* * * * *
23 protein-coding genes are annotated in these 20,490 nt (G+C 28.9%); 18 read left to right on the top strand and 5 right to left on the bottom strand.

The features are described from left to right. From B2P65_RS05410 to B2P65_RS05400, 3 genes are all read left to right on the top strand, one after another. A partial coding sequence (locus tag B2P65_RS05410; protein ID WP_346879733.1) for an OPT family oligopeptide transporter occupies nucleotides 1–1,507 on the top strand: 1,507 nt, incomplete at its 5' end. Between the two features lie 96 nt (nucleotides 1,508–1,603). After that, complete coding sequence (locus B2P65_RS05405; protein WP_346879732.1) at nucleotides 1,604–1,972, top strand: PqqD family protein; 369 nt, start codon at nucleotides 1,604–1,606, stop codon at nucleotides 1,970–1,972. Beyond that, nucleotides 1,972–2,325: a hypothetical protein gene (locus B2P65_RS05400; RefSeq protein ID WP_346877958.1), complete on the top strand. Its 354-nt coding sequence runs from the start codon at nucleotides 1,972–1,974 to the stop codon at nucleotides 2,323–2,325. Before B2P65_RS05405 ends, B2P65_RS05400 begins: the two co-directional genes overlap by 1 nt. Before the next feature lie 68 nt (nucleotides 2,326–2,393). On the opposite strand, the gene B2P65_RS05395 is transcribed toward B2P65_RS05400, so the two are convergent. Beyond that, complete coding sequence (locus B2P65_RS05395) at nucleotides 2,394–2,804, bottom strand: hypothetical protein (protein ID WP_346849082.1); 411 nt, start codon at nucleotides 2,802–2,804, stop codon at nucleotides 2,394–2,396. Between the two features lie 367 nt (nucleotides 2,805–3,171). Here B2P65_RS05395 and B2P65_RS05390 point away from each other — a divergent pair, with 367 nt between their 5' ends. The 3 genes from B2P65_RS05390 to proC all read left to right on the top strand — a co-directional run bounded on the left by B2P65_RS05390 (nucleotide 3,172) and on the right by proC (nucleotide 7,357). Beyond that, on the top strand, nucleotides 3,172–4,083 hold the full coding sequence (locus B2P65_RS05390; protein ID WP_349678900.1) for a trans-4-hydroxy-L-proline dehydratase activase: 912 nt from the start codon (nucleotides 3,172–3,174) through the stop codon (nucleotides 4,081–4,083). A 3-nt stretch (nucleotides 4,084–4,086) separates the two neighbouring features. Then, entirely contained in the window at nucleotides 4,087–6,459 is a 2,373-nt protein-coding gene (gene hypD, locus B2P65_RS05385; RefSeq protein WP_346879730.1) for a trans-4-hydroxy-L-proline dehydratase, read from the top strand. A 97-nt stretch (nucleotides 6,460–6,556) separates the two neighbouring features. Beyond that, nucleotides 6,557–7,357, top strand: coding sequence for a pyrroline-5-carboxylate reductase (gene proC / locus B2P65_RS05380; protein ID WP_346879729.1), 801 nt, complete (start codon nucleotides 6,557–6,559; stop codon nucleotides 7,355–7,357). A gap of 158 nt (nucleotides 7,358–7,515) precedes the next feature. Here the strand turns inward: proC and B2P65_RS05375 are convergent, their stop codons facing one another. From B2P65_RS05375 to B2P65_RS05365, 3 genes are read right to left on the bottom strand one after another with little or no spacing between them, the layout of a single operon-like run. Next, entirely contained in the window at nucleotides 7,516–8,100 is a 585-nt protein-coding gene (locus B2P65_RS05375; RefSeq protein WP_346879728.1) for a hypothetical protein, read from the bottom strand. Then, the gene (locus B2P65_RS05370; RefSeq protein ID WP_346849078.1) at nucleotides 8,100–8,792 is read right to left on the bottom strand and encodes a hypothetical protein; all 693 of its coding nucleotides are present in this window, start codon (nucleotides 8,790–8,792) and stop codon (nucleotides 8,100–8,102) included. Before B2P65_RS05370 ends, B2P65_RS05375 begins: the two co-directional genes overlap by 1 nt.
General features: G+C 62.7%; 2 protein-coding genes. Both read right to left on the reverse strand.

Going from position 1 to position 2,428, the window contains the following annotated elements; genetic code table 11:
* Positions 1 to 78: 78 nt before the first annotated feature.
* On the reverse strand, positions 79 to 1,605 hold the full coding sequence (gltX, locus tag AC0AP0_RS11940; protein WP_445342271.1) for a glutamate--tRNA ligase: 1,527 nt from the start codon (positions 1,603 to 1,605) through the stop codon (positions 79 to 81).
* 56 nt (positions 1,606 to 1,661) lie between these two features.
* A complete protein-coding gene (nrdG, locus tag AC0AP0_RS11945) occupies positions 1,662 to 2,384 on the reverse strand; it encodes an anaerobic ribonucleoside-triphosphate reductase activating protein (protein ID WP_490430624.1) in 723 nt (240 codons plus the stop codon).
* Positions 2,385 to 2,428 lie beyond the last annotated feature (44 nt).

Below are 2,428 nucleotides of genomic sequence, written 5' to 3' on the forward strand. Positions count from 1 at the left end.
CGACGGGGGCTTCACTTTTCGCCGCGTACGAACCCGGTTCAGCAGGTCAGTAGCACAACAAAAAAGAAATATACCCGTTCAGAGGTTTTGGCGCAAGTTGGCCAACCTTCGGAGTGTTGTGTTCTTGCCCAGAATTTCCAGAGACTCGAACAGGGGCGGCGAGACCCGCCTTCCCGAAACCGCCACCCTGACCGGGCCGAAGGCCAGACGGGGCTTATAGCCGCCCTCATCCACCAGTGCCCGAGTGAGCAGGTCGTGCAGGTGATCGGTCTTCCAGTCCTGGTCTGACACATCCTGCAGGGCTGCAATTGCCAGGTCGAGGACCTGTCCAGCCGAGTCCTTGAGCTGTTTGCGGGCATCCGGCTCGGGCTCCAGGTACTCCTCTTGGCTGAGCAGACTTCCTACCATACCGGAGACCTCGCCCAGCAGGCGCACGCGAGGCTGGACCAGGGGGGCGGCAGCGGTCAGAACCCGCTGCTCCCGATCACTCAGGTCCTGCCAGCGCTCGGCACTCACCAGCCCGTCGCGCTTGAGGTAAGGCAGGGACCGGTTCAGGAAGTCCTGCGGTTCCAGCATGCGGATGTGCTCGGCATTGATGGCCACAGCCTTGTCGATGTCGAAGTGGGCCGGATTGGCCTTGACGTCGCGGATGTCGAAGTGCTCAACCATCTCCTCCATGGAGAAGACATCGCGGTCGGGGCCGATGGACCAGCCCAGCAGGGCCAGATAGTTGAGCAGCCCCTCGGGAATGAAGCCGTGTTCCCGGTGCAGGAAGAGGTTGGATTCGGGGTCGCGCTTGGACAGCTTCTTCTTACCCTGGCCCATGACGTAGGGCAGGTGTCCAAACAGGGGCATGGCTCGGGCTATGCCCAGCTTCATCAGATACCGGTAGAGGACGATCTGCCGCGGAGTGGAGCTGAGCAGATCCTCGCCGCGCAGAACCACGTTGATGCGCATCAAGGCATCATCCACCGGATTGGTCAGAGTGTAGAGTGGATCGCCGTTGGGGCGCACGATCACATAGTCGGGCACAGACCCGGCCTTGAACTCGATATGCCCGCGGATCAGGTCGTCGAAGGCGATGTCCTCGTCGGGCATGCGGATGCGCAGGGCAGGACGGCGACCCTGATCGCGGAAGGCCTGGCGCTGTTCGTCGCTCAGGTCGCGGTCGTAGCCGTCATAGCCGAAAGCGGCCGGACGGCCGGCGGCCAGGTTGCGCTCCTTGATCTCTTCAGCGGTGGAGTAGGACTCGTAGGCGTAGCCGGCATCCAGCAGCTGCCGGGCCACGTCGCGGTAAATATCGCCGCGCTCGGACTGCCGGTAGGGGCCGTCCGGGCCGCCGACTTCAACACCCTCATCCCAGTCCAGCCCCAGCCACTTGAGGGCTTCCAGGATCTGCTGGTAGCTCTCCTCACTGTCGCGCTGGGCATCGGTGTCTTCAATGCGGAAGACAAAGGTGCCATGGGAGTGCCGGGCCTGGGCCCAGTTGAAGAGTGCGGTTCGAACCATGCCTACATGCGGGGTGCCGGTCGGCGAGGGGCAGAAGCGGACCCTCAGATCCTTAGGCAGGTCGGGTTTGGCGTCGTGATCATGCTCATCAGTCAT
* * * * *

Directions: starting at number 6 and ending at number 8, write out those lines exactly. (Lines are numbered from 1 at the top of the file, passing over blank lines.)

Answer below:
* On the reverse strand, positions 79 to 1,605 hold the full coding sequence (gltX, locus tag AC0AP0_RS11940; protein WP_445342271.1) for a glutamate--tRNA ligase: 1,527 nt from the start codon (positions 1,603 to 1,605) through the stop codon (positions 79 to 81).
* 56 nt (positions 1,606 to 1,661) lie between these two features.
* A complete protein-coding gene (nrdG, locus tag AC0AP0_RS11945) occupies positions 1,662 to 2,384 on the reverse strand; it encodes an anaerobic ribonucleoside-triphosphate reductase activating protein (protein ID WP_490430624.1) in 723 nt (240 codons plus the stop codon).